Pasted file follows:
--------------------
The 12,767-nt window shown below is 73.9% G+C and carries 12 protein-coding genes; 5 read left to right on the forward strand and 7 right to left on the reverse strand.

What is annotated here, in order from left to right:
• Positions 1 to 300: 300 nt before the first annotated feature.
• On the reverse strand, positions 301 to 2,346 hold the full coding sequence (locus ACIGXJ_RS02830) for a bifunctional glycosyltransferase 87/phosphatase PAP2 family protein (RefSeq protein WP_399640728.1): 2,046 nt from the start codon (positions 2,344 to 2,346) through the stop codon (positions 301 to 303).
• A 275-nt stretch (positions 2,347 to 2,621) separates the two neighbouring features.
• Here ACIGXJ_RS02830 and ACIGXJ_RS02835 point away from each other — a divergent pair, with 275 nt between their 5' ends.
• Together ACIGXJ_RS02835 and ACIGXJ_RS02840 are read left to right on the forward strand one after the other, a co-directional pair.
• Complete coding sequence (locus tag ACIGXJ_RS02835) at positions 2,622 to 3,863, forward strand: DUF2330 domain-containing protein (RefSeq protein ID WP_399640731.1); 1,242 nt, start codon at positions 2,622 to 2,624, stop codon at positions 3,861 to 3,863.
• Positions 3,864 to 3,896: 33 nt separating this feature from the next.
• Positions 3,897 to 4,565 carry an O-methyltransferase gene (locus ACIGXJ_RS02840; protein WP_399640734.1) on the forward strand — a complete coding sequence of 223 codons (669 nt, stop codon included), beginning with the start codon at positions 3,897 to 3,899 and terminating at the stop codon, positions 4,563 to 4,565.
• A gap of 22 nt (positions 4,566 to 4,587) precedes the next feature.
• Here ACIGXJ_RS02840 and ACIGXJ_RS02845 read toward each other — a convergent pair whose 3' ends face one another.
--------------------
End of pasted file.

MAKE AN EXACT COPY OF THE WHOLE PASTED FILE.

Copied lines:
The 12,767-nt window shown below is 73.9% G+C and carries 12 protein-coding genes; 5 read left to right on the forward strand and 7 right to left on the reverse strand.

What is annotated here, in order from left to right:
• Positions 1 to 300: 300 nt before the first annotated feature.
• On the reverse strand, positions 301 to 2,346 hold the full coding sequence (locus ACIGXJ_RS02830) for a bifunctional glycosyltransferase 87/phosphatase PAP2 family protein (RefSeq protein WP_399640728.1): 2,046 nt from the start codon (positions 2,344 to 2,346) through the stop codon (positions 301 to 303).
• A 275-nt stretch (positions 2,347 to 2,621) separates the two neighbouring features.
• Here ACIGXJ_RS02830 and ACIGXJ_RS02835 point away from each other — a divergent pair, with 275 nt between their 5' ends.
• Together ACIGXJ_RS02835 and ACIGXJ_RS02840 are read left to right on the forward strand one after the other, a co-directional pair.
• Complete coding sequence (locus tag ACIGXJ_RS02835) at positions 2,622 to 3,863, forward strand: DUF2330 domain-containing protein (RefSeq protein ID WP_399640731.1); 1,242 nt, start codon at positions 2,622 to 2,624, stop codon at positions 3,861 to 3,863.
• Positions 3,864 to 3,896: 33 nt separating this feature from the next.
• Positions 3,897 to 4,565 carry an O-methyltransferase gene (locus ACIGXJ_RS02840; protein WP_399640734.1) on the forward strand — a complete coding sequence of 223 codons (669 nt, stop codon included), beginning with the start codon at positions 3,897 to 3,899 and terminating at the stop codon, positions 4,563 to 4,565.
• A gap of 22 nt (positions 4,566 to 4,587) precedes the next feature.
• Here ACIGXJ_RS02840 and ACIGXJ_RS02845 read toward each other — a convergent pair whose 3' ends face one another.